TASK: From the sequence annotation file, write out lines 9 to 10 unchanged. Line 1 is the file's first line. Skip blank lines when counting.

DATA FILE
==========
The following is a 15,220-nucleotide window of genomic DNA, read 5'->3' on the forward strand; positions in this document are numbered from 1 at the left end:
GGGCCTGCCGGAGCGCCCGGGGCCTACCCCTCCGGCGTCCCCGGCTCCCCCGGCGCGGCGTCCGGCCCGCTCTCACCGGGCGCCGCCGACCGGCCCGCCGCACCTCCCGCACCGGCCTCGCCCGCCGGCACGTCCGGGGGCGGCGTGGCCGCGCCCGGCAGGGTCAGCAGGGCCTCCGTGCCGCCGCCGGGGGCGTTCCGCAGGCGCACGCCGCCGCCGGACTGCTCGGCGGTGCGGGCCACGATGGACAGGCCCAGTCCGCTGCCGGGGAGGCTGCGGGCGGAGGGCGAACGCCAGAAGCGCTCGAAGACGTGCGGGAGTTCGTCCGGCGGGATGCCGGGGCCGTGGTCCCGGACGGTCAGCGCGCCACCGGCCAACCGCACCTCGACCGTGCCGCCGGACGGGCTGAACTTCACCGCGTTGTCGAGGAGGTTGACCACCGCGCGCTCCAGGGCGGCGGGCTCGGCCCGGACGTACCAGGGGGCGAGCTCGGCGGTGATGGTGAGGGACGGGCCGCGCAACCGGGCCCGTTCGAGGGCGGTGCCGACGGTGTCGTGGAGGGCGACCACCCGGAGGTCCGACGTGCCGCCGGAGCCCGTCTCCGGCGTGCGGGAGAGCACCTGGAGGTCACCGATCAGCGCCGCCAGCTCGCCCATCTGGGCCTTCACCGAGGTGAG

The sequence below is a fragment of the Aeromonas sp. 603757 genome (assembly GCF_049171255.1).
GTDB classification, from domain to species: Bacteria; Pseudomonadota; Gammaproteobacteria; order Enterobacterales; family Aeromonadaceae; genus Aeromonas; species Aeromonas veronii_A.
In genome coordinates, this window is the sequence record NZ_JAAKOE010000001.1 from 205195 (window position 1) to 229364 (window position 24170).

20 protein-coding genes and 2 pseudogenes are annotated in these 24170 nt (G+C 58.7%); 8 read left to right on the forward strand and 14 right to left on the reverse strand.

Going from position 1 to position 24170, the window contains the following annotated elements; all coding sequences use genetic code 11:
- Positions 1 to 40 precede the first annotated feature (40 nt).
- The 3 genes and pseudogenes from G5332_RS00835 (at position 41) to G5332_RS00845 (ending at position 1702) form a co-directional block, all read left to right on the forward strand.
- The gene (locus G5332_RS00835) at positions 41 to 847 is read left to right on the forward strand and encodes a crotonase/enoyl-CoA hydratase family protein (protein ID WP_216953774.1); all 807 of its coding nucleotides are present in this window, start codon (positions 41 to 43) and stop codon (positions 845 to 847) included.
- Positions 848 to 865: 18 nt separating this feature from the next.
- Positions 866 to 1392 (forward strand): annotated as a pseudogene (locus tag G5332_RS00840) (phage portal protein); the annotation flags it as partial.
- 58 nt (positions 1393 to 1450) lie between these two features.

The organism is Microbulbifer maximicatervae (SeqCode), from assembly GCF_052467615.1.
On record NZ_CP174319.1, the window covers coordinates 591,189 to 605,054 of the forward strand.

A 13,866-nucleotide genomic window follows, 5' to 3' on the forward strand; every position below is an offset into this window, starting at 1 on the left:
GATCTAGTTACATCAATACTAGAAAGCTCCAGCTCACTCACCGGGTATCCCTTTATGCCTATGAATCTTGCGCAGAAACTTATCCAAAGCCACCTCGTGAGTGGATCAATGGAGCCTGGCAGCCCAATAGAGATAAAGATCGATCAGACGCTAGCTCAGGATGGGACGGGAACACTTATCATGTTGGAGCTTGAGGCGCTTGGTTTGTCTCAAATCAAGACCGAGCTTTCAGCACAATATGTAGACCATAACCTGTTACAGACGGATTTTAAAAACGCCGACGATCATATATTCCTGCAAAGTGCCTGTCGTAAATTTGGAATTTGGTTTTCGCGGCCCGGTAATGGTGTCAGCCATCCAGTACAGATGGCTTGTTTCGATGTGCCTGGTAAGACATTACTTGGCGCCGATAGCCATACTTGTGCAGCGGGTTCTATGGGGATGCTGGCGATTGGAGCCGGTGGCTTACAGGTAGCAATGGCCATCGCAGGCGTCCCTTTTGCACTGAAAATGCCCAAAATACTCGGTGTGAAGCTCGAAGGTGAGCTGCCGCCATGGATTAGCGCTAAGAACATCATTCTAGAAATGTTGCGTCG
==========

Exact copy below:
- The 3 genes and pseudogenes from G5332_RS00835 (at position 41) to G5332_RS00845 (ending at position 1702) form a co-directional block, all read left to right on the forward strand.
- The gene (locus G5332_RS00835) at positions 41 to 847 is read left to right on the forward strand and encodes a crotonase/enoyl-CoA hydratase family protein (protein ID WP_216953774.1); all 807 of its coding nucleotides are present in this window, start codon (positions 41 to 43) and stop codon (positions 845 to 847) included.